- Multilingual Educational Materials, NSW Multicultural Health Communication Services – A website providing basic fact sheets on TB disease, available in 15 languages.
- Tuberculosis, Germs, and Medicine, Public Health Madison & Dane County – An educational video on TB disease in Hmong with English subtitles.
Medications and financial support
- "The TB dispensary and TB treatment assistance programs" (Sept. 14, 2021): A webinar presented by the Wisconsin TB Program about resources available for evaluating and treating patients with TB and latent TB infection, including the TB Dispensary and the TB Treatment Assistance Programs. Geared towards public health clinicians. View the recording of this webinar.
- What You Need to Know About Your Medicine for Latent TB Infection - Isoniazid (PDF) – CDC information on the TB medication Isoniazid.
- What You Need to Know About Your Medicine for Latent TB Infection - Rifampin (PDF) – CDC information on the TB medication rifampin.
- What You Need to Know About Your Medicine for Latent TB Infection - Isoniazid and Rifapentine (PDF) – CDC information on the TB medications isoniazid and rifapentine.
- TB Disease Initial Request for Medication, F-44000 – Fill out this form to request medication for active TB disease from the Wisconsin TB Dispensary program.
- TB Infection Initial Request for Medication, F-00905 – Fill out this form to request medication for latent TB infection (LTBI) from the Wisconsin TB Dispensary program.
- Medication Refill Request, F-44126 – Fill out this form to request a refill on medication for active TB disease from the Wisconsin TB Dispensary program.
- Pre-authorization for Non-Routine Services Form, F-01459 – Fill out this form to request Wisconsin TB Dispensary coverage for nonroutine TB services.
- See the Financial Resources webpage for ways to support your patient during treatment.
- CDC 2005 Guidelines for Conducting Contact Investigations – Link to resources for planning contact investigations.
- Contact Investigation Toolkit, State of Washington TB Program – Includes contact investigation work sheets and samples of contact notification letters.
- Positive TST - What's next? P-02288 – A fact sheet outlining steps to take after a positive skin test result.
- Positive IGRA - What's next? P-01182 – A fact sheet outlining steps to take after a positive IGRA result.
- Skin Test Calipers and Rulers, Southeastern National TB Center – You can order tools for reading TB skin tests here.
Other case management tools
- "Evaluation for TB Disease and TB Case Management" (Sept. 28, 2021): A webinar presented by the Wisconsin TB Program about nurse care management for active TB disease. Geared towards public health clinicians. View the recording of this webinar.
- Follow-Up for Interferon Gamma Release Assay (IGRA) Reports, P-02540 - A checklist for public health staff on what's next after an IGRA
- "The TB laboratory" (Oct. 12, 2021, Simon, reproduced with permission): A webinar presented by the Wisconsin State Laboratory of Hygiene about collecting specimens and interpreting testing for TB. Geared towards clinicians, View the recording of this webinar.
- Wisconsin Case Management for Active TB Disease Treatment, P-00647 – A checklist document for case management activities, organized by treatment month from the Wisconsin Department of Health Services, Division of Public Health.
- Clinical Care Forms, Texas State TB Program – An assortment of case management tools, including template for patient assessment interview.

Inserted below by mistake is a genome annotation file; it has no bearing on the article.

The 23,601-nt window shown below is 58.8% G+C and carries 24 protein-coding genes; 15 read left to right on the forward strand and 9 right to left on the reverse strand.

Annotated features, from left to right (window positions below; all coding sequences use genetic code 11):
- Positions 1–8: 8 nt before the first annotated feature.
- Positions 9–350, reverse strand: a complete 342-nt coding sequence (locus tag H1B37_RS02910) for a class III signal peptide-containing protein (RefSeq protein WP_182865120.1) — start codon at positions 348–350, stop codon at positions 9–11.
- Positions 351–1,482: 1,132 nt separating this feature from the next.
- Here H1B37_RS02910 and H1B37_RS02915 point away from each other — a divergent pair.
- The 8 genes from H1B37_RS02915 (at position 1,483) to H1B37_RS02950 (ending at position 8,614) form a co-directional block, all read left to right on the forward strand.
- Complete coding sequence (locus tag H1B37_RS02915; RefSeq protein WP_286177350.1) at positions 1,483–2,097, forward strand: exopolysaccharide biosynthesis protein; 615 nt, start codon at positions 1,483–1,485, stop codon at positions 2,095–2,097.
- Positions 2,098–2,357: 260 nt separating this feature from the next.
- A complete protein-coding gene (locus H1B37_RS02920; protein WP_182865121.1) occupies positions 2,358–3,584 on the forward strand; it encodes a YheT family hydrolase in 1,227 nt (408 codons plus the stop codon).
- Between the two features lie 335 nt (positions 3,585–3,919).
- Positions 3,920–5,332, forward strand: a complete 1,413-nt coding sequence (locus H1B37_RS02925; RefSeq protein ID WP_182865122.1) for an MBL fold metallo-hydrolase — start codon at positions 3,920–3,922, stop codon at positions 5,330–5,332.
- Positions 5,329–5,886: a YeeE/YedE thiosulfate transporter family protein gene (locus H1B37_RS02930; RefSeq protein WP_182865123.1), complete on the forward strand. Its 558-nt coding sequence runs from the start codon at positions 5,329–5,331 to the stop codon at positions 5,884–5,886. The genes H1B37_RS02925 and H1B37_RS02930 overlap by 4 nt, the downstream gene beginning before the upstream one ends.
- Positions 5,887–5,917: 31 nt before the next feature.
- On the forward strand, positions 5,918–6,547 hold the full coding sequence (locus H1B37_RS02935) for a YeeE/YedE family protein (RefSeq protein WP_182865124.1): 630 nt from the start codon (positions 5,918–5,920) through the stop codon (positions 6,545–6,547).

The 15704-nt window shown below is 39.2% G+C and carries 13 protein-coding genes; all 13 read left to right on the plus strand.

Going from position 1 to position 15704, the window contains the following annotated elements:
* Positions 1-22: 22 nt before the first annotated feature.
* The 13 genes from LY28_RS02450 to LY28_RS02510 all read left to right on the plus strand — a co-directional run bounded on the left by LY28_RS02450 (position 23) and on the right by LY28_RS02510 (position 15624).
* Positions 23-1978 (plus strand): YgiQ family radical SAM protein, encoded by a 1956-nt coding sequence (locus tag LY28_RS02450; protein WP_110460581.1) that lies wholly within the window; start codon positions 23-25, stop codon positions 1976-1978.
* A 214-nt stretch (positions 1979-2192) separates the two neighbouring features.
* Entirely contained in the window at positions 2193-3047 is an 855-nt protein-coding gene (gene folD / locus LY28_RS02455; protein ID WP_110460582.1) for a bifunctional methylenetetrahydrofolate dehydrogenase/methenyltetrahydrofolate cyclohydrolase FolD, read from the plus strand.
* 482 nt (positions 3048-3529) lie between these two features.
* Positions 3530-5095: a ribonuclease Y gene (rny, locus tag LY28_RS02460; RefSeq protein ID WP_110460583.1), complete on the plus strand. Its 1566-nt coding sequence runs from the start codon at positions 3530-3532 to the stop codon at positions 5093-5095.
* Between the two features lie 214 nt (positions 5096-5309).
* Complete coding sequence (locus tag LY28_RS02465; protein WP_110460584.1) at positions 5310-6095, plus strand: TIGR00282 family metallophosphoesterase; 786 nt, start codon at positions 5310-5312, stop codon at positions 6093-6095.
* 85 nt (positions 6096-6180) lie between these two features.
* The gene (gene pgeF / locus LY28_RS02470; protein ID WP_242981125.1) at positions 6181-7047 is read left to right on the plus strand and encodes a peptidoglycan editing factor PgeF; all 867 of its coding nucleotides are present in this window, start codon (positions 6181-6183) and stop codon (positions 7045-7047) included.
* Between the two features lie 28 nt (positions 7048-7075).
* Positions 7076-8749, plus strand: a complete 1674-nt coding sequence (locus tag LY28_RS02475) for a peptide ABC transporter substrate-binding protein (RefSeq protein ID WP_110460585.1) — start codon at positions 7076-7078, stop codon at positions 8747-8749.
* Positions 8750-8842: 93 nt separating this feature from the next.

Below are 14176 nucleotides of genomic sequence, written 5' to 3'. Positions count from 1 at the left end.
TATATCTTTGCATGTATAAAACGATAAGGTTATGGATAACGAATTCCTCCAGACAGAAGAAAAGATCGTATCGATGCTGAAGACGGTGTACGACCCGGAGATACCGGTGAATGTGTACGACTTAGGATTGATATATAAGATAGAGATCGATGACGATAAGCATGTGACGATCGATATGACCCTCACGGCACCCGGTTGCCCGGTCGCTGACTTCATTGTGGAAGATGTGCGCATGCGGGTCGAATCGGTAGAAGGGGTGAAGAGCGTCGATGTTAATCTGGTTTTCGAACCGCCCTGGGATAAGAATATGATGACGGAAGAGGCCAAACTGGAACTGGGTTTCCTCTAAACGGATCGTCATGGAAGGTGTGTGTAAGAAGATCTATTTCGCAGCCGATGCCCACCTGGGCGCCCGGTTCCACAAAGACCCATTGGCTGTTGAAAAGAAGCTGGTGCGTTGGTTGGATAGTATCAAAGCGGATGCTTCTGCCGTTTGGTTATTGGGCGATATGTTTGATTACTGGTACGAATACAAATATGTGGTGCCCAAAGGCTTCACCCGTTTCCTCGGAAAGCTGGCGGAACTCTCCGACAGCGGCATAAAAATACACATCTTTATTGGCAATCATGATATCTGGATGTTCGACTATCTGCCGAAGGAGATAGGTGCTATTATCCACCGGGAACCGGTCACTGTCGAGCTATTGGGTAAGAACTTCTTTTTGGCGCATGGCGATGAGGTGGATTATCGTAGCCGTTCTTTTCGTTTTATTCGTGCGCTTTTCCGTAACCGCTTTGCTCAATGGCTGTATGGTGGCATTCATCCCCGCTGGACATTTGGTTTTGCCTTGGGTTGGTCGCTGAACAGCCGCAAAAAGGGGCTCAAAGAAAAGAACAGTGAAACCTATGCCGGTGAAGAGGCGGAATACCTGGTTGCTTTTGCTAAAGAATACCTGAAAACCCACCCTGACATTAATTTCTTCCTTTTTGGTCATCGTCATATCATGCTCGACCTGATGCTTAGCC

- TB Risk Assessment Questionnaire, F-02314 (In English and Spanish) – A worksheet to determine a person's risk for TB infection and disease.
- Home Sputum Collection: A Step by Step Guide, Public Health Madison & Dane County – An educational video for patients and caregivers on how to collect sputum, available in multiple languages.
- Sputum Collection: Spontaneously Produced, P-02380 (PDF) – A fact sheet for nursing staff on how to collect sputum specimens.
- Sputum Collection: Nebulized Induction, P-02381 (PDF) – A fact sheet for nursing staff on how to collect sputum specimens.
- Hospital Discharge Checklist for Active/Suspect Tuberculosis (TB) Disease, P-02849 (PDF)– A checklist for local health departments to coordinate safe discharge from the hospital for patients with confirmed and suspected active TB.
- Home Isolation Agreement, P-02969 (PDF)– An agreement form for local health departments to educate clients with active infectious TB disease on home isolation.
- Smoking Cessation Resources – CDC links to cessation best practices, quit lines, and more.
- Local Public Health in Wisconsin – A link to local public health departments in Wisconsin.
Clinical and treatment guidelines
- Treatment of Drug-Susceptible Tuberculosis, CDC/ATS 2016 – The most recent treatment guidelines for tuberculosis.
- Drug Resistant TB, CDC – An assortment of guidelines for the treatment of drug-resistant TB.
- Testing and Diagnosis of TB, CDC 2017 – The most recent guidelines for testing and diagnosis of TB.
- Clinical Algorithms and Short Clinical Guides, Heartland National TB Center – An assortment of clinical resources and references from a CDC-designated Center of Excellence for TB.
- Testing and Treatment of Latent Tuberculosis Infection in the United States: Clinical Recommendations – Clinical recommendations for the testing and treatment of latent TB infection, published by the National TB Controllers Association.
- Drug-Resistant TB, Curry International TB Center – An assortment of clinical resources and training for managing drug-resistant TB patients, from a CDC-designated Center of Excellence for TB.
- Southeastern National Tuberculosis Center – Wisconsin's CDC-designated Center of Excellence for TB, provides educational webinars and medical consultation support for the management of TB and LTBI.
Questions about TB? Contact us!
Phone: 608-261-6319 | Fax: 608-266-0049